I’ve done my own fair share of startup pitching and royally screwed up my own pitch at least one time. That’s why I’ve helped over 500 startups to pitch investors in the last couple of years with Germany’s largest startup pitch event, the Rheinland Pitch.
Here is my list of the top 10 mistakes I see founders make when trying to pitch their startups to investors that you can easily avoid right now.
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10. Body and vocal language
Running feverishly, jittery, fidgety around the stage instead of calmly remaining in one place. Using filler words like so, yeah, like and uh. Practice! Have a team mate kick you every time you use fillers until you don’t use them anymore.
9. Timing and script reading
Going over the allotted time instead of having practiced to finish convincingly within. Reading a script (in their mind) instead of having practiced a journey of key concepts to move through leads to mental blocks and embarrassing pauses and gaps in the narrative and adds to a truly awful amateur performance. Know and own your shit — don’t write fiction for a fake performance of what you believe someone wants to hear. This is not a school play.
8. Telling instead of showing
Too many startups that have actually built something forget to actually show and demo the product in the pitch. Show, don’t tell. Conversely, they have built something — but they don’t show it. Bad and worse.
7. Video killed the pitching star
Your video will work approximately 50% of the time and will fail when it’s most important not to. Too many startups don’t prepare slides with screenshots of their demo or video, so that they can effortlessly move on to slides if they fail. Which they inevitably will. Don’t be that idiot that spends the whole allotted time trying to get the demo or video to run and failing to get the message across. Make those fucking screenshots and put them in your deck — Your video will not play.
6. Solution before Problem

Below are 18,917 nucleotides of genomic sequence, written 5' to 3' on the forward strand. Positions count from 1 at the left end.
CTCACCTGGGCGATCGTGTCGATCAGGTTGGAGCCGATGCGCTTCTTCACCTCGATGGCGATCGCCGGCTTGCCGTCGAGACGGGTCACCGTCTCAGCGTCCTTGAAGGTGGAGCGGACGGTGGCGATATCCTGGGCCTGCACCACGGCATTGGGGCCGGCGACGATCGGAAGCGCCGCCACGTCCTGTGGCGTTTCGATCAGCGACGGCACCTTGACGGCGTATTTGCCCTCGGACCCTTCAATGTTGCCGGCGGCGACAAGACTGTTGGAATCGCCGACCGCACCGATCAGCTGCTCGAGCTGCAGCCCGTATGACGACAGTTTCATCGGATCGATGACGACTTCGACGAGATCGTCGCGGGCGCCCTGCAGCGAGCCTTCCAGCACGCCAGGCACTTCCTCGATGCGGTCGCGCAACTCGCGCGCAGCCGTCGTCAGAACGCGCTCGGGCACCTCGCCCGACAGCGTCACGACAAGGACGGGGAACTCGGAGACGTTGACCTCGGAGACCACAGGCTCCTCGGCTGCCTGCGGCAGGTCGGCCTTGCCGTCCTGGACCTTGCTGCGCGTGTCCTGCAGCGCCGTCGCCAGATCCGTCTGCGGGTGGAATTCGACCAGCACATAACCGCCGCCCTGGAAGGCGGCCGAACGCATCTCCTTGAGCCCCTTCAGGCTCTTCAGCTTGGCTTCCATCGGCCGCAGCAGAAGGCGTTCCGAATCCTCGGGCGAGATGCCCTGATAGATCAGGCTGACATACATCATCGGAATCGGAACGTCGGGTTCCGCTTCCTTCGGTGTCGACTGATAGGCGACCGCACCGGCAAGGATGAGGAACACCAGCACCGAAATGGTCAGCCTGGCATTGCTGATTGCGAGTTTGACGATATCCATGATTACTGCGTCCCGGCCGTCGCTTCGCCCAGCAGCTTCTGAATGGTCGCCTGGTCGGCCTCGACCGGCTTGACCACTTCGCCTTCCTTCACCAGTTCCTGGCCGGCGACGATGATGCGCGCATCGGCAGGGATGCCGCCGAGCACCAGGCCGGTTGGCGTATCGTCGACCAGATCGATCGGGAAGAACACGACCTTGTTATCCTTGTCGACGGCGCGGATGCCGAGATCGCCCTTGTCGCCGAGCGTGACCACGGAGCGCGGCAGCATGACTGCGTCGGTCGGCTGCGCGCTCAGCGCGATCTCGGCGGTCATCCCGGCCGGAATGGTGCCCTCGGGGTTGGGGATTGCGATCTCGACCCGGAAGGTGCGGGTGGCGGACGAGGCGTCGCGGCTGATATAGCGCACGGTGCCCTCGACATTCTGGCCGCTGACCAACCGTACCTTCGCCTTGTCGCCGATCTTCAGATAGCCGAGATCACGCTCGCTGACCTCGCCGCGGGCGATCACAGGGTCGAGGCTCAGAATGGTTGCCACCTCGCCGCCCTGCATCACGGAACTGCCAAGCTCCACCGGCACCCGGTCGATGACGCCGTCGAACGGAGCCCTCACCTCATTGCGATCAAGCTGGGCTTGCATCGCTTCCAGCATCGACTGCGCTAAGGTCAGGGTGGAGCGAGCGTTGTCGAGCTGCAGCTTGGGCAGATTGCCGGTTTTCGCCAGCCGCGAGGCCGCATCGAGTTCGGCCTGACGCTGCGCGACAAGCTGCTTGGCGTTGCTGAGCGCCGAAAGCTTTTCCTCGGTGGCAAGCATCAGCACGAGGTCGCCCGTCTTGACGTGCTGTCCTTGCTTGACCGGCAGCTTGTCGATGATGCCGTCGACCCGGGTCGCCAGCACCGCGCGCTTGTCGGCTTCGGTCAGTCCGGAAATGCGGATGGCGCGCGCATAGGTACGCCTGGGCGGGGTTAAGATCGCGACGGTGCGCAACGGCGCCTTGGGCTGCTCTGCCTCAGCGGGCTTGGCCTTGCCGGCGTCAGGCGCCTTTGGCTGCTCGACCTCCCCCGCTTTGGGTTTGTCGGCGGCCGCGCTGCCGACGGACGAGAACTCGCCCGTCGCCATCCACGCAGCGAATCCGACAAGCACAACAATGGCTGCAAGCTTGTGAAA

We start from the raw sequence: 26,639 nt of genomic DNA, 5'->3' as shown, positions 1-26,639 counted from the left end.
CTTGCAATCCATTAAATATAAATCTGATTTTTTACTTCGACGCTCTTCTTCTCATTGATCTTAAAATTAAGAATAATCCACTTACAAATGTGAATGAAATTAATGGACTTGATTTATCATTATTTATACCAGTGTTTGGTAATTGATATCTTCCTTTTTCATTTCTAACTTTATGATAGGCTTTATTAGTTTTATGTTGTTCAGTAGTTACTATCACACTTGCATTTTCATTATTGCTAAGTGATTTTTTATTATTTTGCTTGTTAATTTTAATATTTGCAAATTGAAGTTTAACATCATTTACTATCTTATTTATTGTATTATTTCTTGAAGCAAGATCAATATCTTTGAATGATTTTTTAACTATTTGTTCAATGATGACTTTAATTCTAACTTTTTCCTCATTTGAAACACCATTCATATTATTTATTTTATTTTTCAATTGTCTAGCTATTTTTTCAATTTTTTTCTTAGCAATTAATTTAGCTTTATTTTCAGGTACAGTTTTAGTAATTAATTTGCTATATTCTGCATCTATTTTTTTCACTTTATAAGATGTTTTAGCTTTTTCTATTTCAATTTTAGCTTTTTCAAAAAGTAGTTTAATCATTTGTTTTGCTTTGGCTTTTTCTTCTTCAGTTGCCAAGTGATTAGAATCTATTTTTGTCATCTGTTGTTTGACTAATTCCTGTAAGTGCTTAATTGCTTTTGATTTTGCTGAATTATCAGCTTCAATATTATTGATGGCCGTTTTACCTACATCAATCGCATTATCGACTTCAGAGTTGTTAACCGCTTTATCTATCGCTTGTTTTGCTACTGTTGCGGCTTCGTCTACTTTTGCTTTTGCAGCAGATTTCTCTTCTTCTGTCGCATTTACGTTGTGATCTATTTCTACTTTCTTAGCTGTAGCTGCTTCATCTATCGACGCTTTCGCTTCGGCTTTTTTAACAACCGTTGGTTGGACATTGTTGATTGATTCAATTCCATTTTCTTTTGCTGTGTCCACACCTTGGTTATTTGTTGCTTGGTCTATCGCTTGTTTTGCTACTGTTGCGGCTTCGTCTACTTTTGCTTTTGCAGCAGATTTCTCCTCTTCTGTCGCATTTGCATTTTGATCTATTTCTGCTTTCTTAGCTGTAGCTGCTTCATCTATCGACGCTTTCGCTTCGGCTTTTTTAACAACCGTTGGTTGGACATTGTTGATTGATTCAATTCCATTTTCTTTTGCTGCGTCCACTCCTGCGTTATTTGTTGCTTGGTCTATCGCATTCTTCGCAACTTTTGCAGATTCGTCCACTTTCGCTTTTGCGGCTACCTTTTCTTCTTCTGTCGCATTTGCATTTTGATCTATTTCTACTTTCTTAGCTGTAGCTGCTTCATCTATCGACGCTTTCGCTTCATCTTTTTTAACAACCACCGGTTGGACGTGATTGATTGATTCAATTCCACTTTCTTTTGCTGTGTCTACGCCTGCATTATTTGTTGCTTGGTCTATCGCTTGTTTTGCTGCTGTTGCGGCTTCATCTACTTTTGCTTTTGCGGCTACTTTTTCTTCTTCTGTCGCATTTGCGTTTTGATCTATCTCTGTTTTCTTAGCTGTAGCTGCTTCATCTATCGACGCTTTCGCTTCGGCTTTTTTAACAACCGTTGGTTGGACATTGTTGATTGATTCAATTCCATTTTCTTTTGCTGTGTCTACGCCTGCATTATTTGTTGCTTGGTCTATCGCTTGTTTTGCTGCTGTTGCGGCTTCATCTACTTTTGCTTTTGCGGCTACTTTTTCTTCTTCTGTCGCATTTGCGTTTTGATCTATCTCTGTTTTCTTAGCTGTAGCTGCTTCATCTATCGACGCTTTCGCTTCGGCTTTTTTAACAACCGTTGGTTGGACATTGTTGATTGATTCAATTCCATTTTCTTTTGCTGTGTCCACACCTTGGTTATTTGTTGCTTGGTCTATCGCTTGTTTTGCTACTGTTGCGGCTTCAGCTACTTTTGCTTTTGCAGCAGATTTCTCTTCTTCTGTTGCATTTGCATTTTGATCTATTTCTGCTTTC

Don’t be that startup with a solution in search of a problem. And whatever you do, don’t present your solution before you’ve introduced and made us understand the big problem your solution will solve. That just fucks up your narrative.
5. Metrics, KPIs and Analytics
Understand your own business. Know which metrics your startup will be measured on, know how to measure them and how to do proper cohort analyses from day one.
4. Arguing with investors
Don’t. Just don’t. A relationship with an investor is like a marriage. You are going to be together for years. You can imagine how much they feel like working with you for the future if you are an argumentative ass on the first date. They may be assholes. They may be wrong. So if you don’t want to raise money from them, this is the perfect way to make sure you’ll never work together.
Don’t save it for last. Show who’s pitching, why you are credible and why you guys are the right people to make this successful. Establish authority, credibility and rapport as soon as possible. And don’t tell me about irrelevant stuff you’ve done in the past – only what’s relevant for the road ahead, the mission at hand.
You have competition. Always. Hiding the fact doesn’t make it go away. It only shows you’re either scared or too stupid to do the research. Hell, competition is good! It means there is a market here. But tell us why you are different and better. And not only direct competition is your competition. Anything that stands in the way between the customer and your wallet can be a competitor.
You’re an early stage startup with no customers and no revenue, but you are showing me projections on your business in 20 years from now and a break even in 3? Seriously? Fuck you and the lying horse you rode in on. Stop lying to yourself too. No business plans ever survives first contact with customers. Show me how you are going to spend my money the next 12 months and why, what we can expect from that; Which most critical guesses about your business are you going to use the money towards testing, how exactly and why — Don’t bother with fantasy numbers pulled out of your ass.
Now watch my Pitching Masterclass for Startups for FREE before you embarrass yourself in front of investors; Learn “How to Pitch your Startup”.
This post was originally published on Medium.